What is the single best exercise to strengthen your legs?

While there are many excellent leg exercises, the split squat tops the list. Split squats target your quads, hamstrings, and glutes through a deep range of motion while forcing your stabilizer muscles to work hard. They build tremendous lower body strength in both legs independently.

What is a single leg movement?

A single-leg movement is any exercise performed standing on just one leg. Examples include split squats, step-ups, pistol squats, single-leg deadlifts, and hip thrusts. These moves isolate each leg, revealing imbalances and making your legs work harder to stabilize your body.

What is a single leg exercise for knees?

Some of the best single leg exercises to strengthen the knees and leg muscles around them are:

  • Split squats – Strengthen quads and reduce knee strain compared to regular squats.
  • Step ups – Control your knee position and build stability through the joint.
  • Reverse lunges – Emphasize the glutes and hamstrings with less pressure on the knees.
  • Lateral lunges – Strengthen medial/lateral knee stabilizers through a side-to-side motion.


Single Leg Exercises build impressive lower body strength and stability that transfers to sports, daily life, and injury resilience. Some of the top single leg exercises include split squats, step-ups, and reverse lung.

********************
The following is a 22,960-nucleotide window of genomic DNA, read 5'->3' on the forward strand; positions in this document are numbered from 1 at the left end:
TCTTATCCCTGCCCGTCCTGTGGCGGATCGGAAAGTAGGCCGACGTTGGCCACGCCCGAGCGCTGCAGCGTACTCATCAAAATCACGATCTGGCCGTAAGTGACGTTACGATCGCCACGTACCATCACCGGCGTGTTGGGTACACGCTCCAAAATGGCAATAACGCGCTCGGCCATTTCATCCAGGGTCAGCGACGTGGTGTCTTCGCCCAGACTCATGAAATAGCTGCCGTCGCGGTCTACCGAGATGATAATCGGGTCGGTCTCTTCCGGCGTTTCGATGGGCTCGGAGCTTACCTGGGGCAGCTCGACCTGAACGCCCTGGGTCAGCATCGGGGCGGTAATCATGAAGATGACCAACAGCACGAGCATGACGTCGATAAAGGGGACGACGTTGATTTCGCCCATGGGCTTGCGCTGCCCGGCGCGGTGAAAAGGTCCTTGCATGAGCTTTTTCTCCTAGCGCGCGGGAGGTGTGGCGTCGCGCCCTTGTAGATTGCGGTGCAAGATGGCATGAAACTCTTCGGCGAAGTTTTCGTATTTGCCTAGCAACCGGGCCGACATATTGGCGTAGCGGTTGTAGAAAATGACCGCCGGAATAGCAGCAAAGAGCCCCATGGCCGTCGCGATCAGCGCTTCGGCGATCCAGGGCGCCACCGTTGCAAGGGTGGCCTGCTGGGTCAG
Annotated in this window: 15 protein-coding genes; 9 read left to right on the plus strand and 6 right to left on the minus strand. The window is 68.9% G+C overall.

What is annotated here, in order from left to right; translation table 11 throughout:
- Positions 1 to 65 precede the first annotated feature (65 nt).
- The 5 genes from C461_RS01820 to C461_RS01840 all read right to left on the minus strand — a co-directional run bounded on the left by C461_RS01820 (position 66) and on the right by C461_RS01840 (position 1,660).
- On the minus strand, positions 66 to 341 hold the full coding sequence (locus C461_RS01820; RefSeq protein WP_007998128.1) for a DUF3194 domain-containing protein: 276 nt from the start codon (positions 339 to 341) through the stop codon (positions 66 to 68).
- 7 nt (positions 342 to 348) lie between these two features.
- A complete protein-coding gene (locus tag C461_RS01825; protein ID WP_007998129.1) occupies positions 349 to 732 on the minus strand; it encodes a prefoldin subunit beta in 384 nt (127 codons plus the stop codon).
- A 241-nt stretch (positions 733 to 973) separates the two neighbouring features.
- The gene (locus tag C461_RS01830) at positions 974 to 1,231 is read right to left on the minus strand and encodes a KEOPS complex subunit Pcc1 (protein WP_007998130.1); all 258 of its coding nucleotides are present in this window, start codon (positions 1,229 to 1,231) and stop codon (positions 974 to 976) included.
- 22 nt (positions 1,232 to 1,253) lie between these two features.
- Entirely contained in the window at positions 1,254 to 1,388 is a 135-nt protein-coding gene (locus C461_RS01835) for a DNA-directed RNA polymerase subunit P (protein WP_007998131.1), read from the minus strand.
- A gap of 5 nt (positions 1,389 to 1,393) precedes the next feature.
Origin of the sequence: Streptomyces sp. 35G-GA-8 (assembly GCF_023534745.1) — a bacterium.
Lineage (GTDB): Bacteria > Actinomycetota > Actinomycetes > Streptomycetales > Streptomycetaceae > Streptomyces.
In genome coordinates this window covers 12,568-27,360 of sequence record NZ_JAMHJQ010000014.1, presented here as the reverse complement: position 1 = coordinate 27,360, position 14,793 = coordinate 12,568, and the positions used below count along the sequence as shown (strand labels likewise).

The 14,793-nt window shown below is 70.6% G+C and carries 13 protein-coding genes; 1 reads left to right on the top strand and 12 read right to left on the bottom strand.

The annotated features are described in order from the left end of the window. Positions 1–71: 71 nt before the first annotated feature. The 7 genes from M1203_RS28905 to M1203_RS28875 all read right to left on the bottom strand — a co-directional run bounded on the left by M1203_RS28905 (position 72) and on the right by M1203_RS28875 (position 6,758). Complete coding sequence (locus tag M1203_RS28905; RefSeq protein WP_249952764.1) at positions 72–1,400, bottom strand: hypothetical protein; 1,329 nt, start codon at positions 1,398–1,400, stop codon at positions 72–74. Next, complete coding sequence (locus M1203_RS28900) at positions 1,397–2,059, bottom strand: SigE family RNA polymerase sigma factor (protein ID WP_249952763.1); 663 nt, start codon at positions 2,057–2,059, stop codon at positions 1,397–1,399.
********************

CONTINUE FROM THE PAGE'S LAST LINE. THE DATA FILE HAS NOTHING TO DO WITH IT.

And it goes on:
Single Leg Exercises are one of the best ways to build functional lower body strength while correcting imbalances between sides. Split squats, lunges, step-ups, and single-leg deadlifts force you to stabilize and strengthen each leg individually. This enhances sports performance, knee and ankle stability, balance, and coordination.

Start incorporating more single-leg work into your training routine 2-3 times weekly. Focus on proper form and progress the difficulty slowly over time. Be patient and allow your body to adapt to these challenging unilateral movements. With consistent practice, you will unlock new levels of leg strength, mobility, and resilience through targeted Exercises focusing on one leg.